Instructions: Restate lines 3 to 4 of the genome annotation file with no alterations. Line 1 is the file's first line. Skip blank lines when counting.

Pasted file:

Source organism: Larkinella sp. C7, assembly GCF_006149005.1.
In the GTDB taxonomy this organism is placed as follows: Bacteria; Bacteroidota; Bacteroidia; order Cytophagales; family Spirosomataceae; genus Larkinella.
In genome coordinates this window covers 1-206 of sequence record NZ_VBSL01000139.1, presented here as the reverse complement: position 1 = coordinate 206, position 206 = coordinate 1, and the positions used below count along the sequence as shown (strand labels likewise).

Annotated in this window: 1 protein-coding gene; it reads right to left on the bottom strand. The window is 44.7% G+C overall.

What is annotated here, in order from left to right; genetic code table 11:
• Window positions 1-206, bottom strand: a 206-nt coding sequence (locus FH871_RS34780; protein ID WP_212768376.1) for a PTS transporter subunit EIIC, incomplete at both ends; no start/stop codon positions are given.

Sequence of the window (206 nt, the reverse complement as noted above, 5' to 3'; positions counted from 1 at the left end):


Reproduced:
In genome coordinates this window covers 1-206 of sequence record NZ_VBSL01000139.1, presented here as the reverse complement: position 1 = coordinate 206, position 206 = coordinate 1, and the positions used below count along the sequence as shown (strand labels likewise).

Annotated in this window: 1 protein-coding gene; it reads right to left on the bottom strand. The window is 44.7% G+C overall.